Debt crisis hits dangerous level
Thousands on brink as banks restrict credit and loans go unpaid
Farm debt has reached dangerous levels, pushing thousands into severe financial distress.
Access to credit has been cut, with financial institutions tightening lending criteria and closing off overdraft and loan facilities in many instances.
"The banks are getting so desperate for money, their attitude has changed over the past few weeks and farmers are very vulnerable," insisted Tralee-based agricultural consultant Eddie McQuinn.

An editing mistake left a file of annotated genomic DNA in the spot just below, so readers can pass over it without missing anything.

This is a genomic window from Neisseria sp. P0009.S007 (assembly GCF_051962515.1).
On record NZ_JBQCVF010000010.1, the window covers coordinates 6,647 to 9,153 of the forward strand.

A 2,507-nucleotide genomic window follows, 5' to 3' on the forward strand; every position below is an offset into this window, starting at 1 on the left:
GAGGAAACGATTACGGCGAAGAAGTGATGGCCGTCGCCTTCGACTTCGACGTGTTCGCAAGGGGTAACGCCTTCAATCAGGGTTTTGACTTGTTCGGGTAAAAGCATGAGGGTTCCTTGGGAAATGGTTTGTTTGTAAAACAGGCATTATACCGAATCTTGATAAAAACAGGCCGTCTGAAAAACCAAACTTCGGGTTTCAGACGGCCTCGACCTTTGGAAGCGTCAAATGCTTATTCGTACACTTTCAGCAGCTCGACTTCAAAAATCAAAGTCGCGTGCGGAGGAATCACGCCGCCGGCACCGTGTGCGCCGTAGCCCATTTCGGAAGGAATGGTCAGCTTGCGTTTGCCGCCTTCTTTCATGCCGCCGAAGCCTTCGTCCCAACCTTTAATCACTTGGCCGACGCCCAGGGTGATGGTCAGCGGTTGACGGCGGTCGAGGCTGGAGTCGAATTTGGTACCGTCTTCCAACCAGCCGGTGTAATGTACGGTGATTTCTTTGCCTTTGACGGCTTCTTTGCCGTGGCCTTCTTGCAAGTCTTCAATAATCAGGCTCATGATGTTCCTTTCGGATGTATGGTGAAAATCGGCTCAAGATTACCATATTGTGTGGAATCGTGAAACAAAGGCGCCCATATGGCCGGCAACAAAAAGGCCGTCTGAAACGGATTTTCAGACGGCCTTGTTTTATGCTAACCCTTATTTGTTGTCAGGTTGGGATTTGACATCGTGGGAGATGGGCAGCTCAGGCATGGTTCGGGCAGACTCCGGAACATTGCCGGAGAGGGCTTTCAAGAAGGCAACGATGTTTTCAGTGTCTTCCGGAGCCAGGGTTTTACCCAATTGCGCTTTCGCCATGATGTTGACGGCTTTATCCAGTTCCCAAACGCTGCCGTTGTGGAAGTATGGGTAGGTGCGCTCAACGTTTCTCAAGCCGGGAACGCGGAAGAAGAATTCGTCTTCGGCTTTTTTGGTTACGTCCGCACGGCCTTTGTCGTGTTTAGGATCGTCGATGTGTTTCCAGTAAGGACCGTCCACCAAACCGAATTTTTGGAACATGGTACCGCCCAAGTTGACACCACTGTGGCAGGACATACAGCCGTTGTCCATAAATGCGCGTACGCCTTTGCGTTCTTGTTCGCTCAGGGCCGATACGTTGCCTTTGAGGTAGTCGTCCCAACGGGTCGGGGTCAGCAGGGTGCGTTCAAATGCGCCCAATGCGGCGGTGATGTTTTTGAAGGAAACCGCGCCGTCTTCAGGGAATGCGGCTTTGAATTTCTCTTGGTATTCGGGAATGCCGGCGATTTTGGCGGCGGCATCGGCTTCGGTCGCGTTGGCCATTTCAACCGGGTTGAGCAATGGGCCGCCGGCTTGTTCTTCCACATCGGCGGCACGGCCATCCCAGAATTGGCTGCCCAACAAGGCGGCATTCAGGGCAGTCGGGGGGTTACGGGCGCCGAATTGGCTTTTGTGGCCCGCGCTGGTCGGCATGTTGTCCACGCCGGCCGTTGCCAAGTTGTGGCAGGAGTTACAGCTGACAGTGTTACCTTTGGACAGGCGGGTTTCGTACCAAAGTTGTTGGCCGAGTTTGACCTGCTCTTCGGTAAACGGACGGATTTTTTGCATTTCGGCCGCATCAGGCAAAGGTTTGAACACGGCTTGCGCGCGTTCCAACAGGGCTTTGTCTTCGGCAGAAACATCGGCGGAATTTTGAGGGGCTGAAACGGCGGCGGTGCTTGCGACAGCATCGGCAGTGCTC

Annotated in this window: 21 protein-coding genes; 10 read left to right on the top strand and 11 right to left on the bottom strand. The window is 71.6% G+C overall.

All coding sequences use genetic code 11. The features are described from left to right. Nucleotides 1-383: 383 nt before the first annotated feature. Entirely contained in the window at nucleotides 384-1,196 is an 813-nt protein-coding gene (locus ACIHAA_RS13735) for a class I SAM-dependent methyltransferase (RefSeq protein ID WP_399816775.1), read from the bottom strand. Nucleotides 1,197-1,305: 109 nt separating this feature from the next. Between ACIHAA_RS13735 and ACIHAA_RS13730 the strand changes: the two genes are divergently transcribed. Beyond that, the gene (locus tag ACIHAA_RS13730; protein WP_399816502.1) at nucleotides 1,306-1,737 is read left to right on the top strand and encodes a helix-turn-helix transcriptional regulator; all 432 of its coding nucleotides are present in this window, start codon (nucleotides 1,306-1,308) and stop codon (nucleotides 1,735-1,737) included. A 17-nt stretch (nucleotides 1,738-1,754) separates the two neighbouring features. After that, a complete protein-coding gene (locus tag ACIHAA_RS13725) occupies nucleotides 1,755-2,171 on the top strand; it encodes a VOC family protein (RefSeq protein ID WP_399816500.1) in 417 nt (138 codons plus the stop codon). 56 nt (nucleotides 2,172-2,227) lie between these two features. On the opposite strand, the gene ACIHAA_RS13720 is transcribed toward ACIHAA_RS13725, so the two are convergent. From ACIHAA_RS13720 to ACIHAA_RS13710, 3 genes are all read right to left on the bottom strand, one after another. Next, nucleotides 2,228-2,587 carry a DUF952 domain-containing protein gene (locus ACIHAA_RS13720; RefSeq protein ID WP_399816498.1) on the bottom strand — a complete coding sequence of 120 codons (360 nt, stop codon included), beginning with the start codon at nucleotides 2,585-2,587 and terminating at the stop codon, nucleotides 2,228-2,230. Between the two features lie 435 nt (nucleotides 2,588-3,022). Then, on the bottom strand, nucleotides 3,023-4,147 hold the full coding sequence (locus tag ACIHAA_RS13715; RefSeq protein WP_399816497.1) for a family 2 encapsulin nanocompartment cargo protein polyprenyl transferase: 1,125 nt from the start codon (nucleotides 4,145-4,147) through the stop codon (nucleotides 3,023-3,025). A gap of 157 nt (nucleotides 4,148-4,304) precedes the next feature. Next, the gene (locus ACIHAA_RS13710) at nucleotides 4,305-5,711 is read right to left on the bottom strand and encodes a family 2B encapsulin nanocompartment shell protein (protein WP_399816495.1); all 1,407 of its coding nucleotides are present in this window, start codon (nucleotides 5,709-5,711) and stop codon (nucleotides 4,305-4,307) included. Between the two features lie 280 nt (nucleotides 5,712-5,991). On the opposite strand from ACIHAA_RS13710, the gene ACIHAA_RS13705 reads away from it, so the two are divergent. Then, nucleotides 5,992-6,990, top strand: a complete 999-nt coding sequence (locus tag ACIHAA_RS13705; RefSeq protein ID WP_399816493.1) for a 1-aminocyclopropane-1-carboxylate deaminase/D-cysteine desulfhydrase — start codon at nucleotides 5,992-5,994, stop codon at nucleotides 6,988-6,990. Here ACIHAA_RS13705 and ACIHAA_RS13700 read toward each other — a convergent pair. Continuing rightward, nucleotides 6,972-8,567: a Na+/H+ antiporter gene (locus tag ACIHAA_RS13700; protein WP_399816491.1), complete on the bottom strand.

"There is extra pressure being put on since Christmas and the attitude among creditors in general is more aggressive," he added.
Jim Power, of Friends First, warned that a significant number of family farms were in danger of going to the wall unless product prices recovered dramatically this year.
The latest figures from the Central Bank show that lending to the agriculture and forestry sector totalled €4.93bn in December.
This figure is down slightly from €5.2bn in September 2009. However, critically, it does not include personal loans, mortgages or other credit held by farming families. It also excludes merchant credit and amounts outstanding to suppliers such as contractors, vets and fuel companies.
Farmer representative say overdrafts of more than €100,000, three times the normal level of five years ago, have been run up on some units.